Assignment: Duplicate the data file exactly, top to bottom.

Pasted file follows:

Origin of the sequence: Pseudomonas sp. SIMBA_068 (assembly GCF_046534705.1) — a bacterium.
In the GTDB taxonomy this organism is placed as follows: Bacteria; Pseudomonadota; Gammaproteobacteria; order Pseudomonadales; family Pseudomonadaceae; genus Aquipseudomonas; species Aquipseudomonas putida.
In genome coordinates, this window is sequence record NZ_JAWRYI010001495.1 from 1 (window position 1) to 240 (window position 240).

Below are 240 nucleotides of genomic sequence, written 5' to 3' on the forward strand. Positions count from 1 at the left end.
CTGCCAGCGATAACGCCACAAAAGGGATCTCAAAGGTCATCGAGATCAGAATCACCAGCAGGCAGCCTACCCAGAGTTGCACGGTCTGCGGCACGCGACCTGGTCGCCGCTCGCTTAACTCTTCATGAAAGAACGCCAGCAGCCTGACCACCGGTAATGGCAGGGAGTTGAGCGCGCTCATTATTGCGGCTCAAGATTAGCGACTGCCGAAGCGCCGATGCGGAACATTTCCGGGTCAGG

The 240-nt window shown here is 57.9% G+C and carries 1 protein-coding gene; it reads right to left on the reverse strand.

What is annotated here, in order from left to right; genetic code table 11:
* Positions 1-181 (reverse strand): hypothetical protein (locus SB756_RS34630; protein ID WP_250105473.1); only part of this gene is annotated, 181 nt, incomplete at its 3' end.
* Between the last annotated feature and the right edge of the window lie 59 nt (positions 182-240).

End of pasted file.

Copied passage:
Origin of the sequence: Pseudomonas sp. SIMBA_068 (assembly GCF_046534705.1) — a bacterium.
In the GTDB taxonomy this organism is placed as follows: Bacteria; Pseudomonadota; Gammaproteobacteria; order Pseudomonadales; family Pseudomonadaceae; genus Aquipseudomonas; species Aquipseudomonas putida.
In genome coordinates, this window is sequence record NZ_JAWRYI010001495.1 from 1 (window position 1) to 240 (window position 240).

Below are 240 nucleotides of genomic sequence, written 5' to 3' on the forward strand. Positions count from 1 at the left end.
CTGCCAGCGATAACGCCACAAAAGGGATCTCAAAGGTCATCGAGATCAGAATCACCAGCAGGCAGCCTACCCAGAGTTGCACGGTCTGCGGCACGCGACCTGGTCGCCGCTCGCTTAACTCTTCATGAAAGAACGCCAGCAGCCTGACCACCGGTAATGGCAGGGAGTTGAGCGCGCTCATTATTGCGGCTCAAGATTAGCGACTGCCGAAGCGCCGATGCGGAACATTTCCGGGTCAGG

The 240-nt window shown here is 57.9% G+C and carries 1 protein-coding gene; it reads right to left on the reverse strand.

What is annotated here, in order from left to right; genetic code table 11:
* Positions 1-181 (reverse strand): hypothetical protein (locus SB756_RS34630; protein ID WP_250105473.1); only part of this gene is annotated, 181 nt, incomplete at its 3' end.
* Between the last annotated feature and the right edge of the window lie 59 nt (positions 182-240).